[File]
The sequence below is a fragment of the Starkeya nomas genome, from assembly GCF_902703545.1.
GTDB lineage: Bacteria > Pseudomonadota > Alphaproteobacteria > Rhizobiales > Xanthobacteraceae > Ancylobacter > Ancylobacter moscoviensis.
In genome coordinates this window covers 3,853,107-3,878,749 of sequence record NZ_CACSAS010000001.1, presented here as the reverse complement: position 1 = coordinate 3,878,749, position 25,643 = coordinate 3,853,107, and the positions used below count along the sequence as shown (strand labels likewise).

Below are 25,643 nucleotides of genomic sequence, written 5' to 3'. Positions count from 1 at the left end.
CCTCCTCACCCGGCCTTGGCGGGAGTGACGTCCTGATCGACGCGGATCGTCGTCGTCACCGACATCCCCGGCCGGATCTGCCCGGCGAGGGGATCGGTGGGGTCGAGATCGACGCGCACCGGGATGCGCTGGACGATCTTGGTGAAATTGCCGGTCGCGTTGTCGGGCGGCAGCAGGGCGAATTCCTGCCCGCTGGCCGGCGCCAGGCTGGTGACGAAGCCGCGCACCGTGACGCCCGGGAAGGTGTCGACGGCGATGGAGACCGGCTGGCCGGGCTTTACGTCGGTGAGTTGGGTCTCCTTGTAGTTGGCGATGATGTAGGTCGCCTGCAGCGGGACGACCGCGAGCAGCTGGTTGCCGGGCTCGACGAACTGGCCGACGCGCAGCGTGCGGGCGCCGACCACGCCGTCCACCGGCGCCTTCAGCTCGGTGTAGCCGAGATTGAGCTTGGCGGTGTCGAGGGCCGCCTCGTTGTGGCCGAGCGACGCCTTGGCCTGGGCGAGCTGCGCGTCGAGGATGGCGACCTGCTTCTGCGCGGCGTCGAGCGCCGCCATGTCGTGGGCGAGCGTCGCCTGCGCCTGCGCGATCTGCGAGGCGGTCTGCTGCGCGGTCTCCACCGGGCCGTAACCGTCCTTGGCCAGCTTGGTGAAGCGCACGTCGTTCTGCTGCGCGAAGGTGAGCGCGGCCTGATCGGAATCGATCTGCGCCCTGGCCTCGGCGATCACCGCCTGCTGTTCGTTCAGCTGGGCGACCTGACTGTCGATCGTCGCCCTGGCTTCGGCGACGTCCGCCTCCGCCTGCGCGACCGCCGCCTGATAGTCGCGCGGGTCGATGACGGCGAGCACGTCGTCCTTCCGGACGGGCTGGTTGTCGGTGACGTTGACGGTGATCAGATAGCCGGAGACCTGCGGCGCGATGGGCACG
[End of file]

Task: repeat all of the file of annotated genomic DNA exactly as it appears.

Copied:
The sequence below is a fragment of the Starkeya nomas genome, from assembly GCF_902703545.1.
GTDB lineage: Bacteria > Pseudomonadota > Alphaproteobacteria > Rhizobiales > Xanthobacteraceae > Ancylobacter > Ancylobacter moscoviensis.
In genome coordinates this window covers 3,853,107-3,878,749 of sequence record NZ_CACSAS010000001.1, presented here as the reverse complement: position 1 = coordinate 3,878,749, position 25,643 = coordinate 3,853,107, and the positions used below count along the sequence as shown (strand labels likewise).

Below are 25,643 nucleotides of genomic sequence, written 5' to 3'. Positions count from 1 at the left end.
CCTCCTCACCCGGCCTTGGCGGGAGTGACGTCCTGATCGACGCGGATCGTCGTCGTCACCGACATCCCCGGCCGGATCTGCCCGGCGAGGGGATCGGTGGGGTCGAGATCGACGCGCACCGGGATGCGCTGGACGATCTTGGTGAAATTGCCGGTCGCGTTGTCGGGCGGCAGCAGGGCGAATTCCTGCCCGCTGGCCGGCGCCAGGCTGGTGACGAAGCCGCGCACCGTGACGCCCGGGAAGGTGTCGACGGCGATGGAGACCGGCTGGCCGGGCTTTACGTCGGTGAGTTGGGTCTCCTTGTAGTTGGCGATGATGTAGGTCGCCTGCAGCGGGACGACCGCGAGCAGCTGGTTGCCGGGCTCGACGAACTGGCCGACGCGCAGCGTGCGGGCGCCGACCACGCCGTCCACCGGCGCCTTCAGCTCGGTGTAGCCGAGATTGAGCTTGGCGGTGTCGAGGGCCGCCTCGTTGTGGCCGAGCGACGCCTTGGCCTGGGCGAGCTGCGCGTCGAGGATGGCGACCTGCTTCTGCGCGGCGTCGAGCGCCGCCATGTCGTGGGCGAGCGTCGCCTGCGCCTGCGCGATCTGCGAGGCGGTCTGCTGCGCGGTCTCCACCGGGCCGTAACCGTCCTTGGCCAGCTTGGTGAAGCGCACGTCGTTCTGCTGCGCGAAGGTGAGCGCGGCCTGATCGGAATCGATCTGCGCCCTGGCCTCGGCGATCACCGCCTGCTGTTCGTTCAGCTGGGCGACCTGACTGTCGATCGTCGCCCTGGCTTCGGCGACGTCCGCCTCCGCCTGCGCGACCGCCGCCTGATAGTCGCGCGGGTCGATGACGGCGAGCACGTCGTCCTTCCGGACGGGCTGGTTGTCGGTGACGTTGACGGTGATCAGATAGCCGGAGACCTGCGGCGCGATGGGCACG